Interview for

Aleysi Padillou

7/26/2019

Interviewed By:

Daniela Alvarez

Date Interviewed:

Audio Recording of Interview
00:00 / 45:17
Summary

A refugee from Honduras, Aleysi describes her life as the owner of a beauty salon before migrating to Miami with her children due to an increasingly unsafe political climate, including her personal experience of violence at the hands of MS-13. She describes her experience resettling in the United States and how faith has helped her through the process.

Transcript
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Additional Notes
Outline

Narrator: Aleysi Padillou

Date: 07/26/19

Location: Miami, FL


Summary: A refugee from Honduras, Aleysi describes her life as the owner of a beauty salon before migrating to Miami with her children due to an increasingly unsafe political climate, including her personal experience of violence at the hands of MS-13. She describes her experience resettling in the United States and how faith has helped her through the process.

Topics: Childhood, Immigration Process, Conditions Back Home, Cultural Adjustment, Employment Family, Historical Context, Religion, War, Violence, Politics, Identity


Outline

Section 1: (00:00-07:11)

  • Childhood - Padillou was born and grew up in Olanchito, Honduras.

  • Immigration Process - Padillou, as well as her youngest and middle children, came to Miami as a refugee through an organization in Honduras. At the time of the interview, it had only been around a month since their resettlement.

  • Conditions Back Home - Padillou always planned to live in Honduras, but recent events forced her to move.

  • Cultural Adjustment - So far, Padillou’s experience has been “pretty wonderful,” as she has met many kind and generous people. Also, the organization is giving her English classes.

  • Employment - She was connected to a job by a Nicaraguan woman who also connected her with a church.

  • She currently works at a beauty salon with the woman’s daughter.

Section 2: (07:11-21:15)

  • Family - Padillou was married for 10 years, but her husband sold their house, along with everything else, and left her and their children.

  • Employment - After working at the same place for six years, her employer closed the store but allowed Padillou to start her own beauty salon, which she sustained for 10 years.

  • Historical Context - After 10 years, when the coup d’état occurred in Honduras, Padillou had to shut down her salon and take clients to her home. Later, she was able to run her salon from a place her sister in-law gave her for three years.

  • Religion - Believes that there are no coincidences, she only believes in purpose, and that comes from God.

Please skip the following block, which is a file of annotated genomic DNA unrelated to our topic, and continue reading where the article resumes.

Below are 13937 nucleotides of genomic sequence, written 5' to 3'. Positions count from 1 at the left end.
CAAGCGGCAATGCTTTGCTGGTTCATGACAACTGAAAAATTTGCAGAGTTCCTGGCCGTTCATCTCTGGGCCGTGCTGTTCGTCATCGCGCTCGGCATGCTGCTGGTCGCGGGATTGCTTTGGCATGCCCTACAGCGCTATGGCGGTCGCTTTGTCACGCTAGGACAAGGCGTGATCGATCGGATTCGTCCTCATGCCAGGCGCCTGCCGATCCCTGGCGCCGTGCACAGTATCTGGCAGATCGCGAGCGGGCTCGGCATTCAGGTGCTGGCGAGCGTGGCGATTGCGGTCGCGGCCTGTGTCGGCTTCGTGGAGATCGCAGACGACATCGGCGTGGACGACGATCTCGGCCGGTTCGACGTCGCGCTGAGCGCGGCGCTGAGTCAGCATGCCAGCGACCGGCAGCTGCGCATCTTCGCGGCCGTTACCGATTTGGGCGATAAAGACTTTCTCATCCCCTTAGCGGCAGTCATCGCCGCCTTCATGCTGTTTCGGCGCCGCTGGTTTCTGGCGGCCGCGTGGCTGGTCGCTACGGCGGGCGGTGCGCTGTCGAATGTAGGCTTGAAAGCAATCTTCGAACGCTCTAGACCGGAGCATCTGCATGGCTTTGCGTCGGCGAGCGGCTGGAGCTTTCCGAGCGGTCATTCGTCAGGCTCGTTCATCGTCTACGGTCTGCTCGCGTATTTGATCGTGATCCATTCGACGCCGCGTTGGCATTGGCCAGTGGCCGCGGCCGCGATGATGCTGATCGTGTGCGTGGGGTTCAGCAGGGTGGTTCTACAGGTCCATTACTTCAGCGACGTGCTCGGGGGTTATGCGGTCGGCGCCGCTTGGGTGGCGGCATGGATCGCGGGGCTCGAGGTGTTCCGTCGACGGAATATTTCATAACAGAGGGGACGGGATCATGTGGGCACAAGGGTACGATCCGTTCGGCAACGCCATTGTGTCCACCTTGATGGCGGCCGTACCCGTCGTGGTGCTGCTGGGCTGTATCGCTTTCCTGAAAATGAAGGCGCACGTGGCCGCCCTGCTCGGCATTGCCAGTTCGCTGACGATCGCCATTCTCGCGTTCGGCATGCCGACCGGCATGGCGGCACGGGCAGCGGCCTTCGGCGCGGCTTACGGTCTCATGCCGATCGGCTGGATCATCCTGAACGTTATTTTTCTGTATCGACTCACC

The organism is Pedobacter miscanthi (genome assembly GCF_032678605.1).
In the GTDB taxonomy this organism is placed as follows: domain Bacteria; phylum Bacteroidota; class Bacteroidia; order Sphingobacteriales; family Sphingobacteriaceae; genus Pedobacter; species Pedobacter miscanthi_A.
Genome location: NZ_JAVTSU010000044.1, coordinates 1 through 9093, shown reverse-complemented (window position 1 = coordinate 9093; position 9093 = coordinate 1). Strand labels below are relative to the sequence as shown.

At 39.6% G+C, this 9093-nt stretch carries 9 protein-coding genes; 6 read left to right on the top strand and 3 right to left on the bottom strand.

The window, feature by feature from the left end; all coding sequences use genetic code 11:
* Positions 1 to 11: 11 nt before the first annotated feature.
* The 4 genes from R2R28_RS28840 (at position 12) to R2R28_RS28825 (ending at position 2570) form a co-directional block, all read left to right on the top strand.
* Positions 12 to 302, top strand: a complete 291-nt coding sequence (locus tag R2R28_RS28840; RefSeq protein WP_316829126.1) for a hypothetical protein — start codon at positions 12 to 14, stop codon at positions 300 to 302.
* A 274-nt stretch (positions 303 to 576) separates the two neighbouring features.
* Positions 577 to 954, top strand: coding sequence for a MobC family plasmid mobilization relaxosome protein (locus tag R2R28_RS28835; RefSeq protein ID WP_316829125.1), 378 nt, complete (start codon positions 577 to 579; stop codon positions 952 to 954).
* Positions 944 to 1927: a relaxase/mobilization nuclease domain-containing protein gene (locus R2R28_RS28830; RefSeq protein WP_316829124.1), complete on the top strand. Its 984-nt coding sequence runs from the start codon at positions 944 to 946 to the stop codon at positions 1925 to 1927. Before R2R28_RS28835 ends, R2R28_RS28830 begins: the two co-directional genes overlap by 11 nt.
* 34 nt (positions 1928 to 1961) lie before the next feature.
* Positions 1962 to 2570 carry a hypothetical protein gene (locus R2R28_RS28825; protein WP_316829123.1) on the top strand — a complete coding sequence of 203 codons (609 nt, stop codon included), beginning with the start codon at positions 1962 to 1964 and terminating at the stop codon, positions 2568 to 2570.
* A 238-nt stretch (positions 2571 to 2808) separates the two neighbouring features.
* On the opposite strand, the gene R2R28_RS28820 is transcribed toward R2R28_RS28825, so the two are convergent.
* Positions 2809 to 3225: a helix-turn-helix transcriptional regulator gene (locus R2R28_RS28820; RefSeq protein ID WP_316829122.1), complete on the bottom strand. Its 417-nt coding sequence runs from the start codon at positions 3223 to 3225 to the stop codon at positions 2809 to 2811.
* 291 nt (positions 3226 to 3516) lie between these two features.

• War - But when the MS-13 began to charge a war tax, she was only able to pay it by taking out a high interest loan from a moneylender.

  • Violence, Politics - After she was unable to pay any more, they (the MS-13) entered the salon, beat and threatened her, and smashed up her salon. She was able to flee and live with a friend for a while, but the government refused to help her and she eventually turned to the International Organization for Migration (IOM).

Section 3: (21:15-29:28)

  • Immigration Process - The International Organization for Migration helped Padillou resettle in the US, but in doing so she had to give testemonies of her experience — she worries where these accounts may end up and how they will affect her.

  • Violence - While they were in Tegucigalpa, MS-13 found her eldest son and shot him three times because he wouldn’t tell them where his mother was.

  • Conditions Back Home, Identity - Padillou loves her country, but believes that it is “ugly” there right now.

  • Religion - When she moved to Tegucigalpa, Padillou served as a deacon at her church, visiting hospitals, shelters, taking food to people, etc. It was a very meaningful experience, and she would like to do something similar in the US.

  • Cultural Adjustment - She likes church she currently attends, but is still adapting to it. Believes this experience has brought her and her sons closer together, which is a blessing.

Section 4: (29:28-38:37)

  • Cultural Adjustment - Their experience in the shelter was also difficult, since it was as if they were starting from square one.

  • However, there were many people that gave their time and money to make her journey more bearable, such as a man who waited through hours of delays at the Houston airport to pick her up.

  • Family - Padillou’s resettlement also had a huge impact on her family. Her son, who came with her, had to leave his wife and children. And she could no longer bring her mother to her doctor’s appoitments.

Section 5: (38:37-45:11)

  • Immigration Process - When asked what advice she would have for others seeking resettlement, Padillou urged people to be patient and have faith in the process — that God has planned the timing of things.

  • She believes strongly in the effectiveness and importance of hard work, and taking advantage of those opportunities given to you.